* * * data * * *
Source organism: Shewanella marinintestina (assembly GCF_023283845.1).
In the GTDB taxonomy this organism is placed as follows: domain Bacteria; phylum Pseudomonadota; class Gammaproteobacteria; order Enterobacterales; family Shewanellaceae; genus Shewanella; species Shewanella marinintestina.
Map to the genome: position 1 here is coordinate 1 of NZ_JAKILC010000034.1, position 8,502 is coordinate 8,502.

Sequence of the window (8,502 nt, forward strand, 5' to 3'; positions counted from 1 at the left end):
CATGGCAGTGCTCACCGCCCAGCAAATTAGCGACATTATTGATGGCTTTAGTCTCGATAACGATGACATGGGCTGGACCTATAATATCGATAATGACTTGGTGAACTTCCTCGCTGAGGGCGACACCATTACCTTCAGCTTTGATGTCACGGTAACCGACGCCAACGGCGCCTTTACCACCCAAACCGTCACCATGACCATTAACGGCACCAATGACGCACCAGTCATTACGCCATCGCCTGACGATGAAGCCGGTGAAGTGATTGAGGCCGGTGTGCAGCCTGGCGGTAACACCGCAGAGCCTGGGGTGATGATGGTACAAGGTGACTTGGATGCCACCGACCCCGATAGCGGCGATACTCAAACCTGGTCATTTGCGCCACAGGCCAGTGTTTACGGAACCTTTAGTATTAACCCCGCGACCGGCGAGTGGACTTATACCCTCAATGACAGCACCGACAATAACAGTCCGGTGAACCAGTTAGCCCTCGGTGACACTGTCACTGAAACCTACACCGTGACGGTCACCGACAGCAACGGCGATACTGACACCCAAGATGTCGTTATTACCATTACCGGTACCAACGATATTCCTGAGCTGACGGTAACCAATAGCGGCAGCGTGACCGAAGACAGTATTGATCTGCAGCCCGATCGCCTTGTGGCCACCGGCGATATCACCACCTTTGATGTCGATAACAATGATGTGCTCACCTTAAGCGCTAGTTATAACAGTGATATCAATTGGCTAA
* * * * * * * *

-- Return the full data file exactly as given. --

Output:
Source organism: Shewanella marinintestina (assembly GCF_023283845.1).
In the GTDB taxonomy this organism is placed as follows: domain Bacteria; phylum Pseudomonadota; class Gammaproteobacteria; order Enterobacterales; family Shewanellaceae; genus Shewanella; species Shewanella marinintestina.
Map to the genome: position 1 here is coordinate 1 of NZ_JAKILC010000034.1, position 8,502 is coordinate 8,502.

Sequence of the window (8,502 nt, forward strand, 5' to 3'; positions counted from 1 at the left end):
CATGGCAGTGCTCACCGCCCAGCAAATTAGCGACATTATTGATGGCTTTAGTCTCGATAACGATGACATGGGCTGGACCTATAATATCGATAATGACTTGGTGAACTTCCTCGCTGAGGGCGACACCATTACCTTCAGCTTTGATGTCACGGTAACCGACGCCAACGGCGCCTTTACCACCCAAACCGTCACCATGACCATTAACGGCACCAATGACGCACCAGTCATTACGCCATCGCCTGACGATGAAGCCGGTGAAGTGATTGAGGCCGGTGTGCAGCCTGGCGGTAACACCGCAGAGCCTGGGGTGATGATGGTACAAGGTGACTTGGATGCCACCGACCCCGATAGCGGCGATACTCAAACCTGGTCATTTGCGCCACAGGCCAGTGTTTACGGAACCTTTAGTATTAACCCCGCGACCGGCGAGTGGACTTATACCCTCAATGACAGCACCGACAATAACAGTCCGGTGAACCAGTTAGCCCTCGGTGACACTGTCACTGAAACCTACACCGTGACGGTCACCGACAGCAACGGCGATACTGACACCCAAGATGTCGTTATTACCATTACCGGTACCAACGATATTCCTGAGCTGACGGTAACCAATAGCGGCAGCGTGACCGAAGACAGTATTGATCTGCAGCCCGATCGCCTTGTGGCCACCGGCGATATCACCACCTTTGATGTCGATAACAATGATGTGCTCACCTTAAGCGCTAGTTATAACAGTGATATCAATTGGCTAA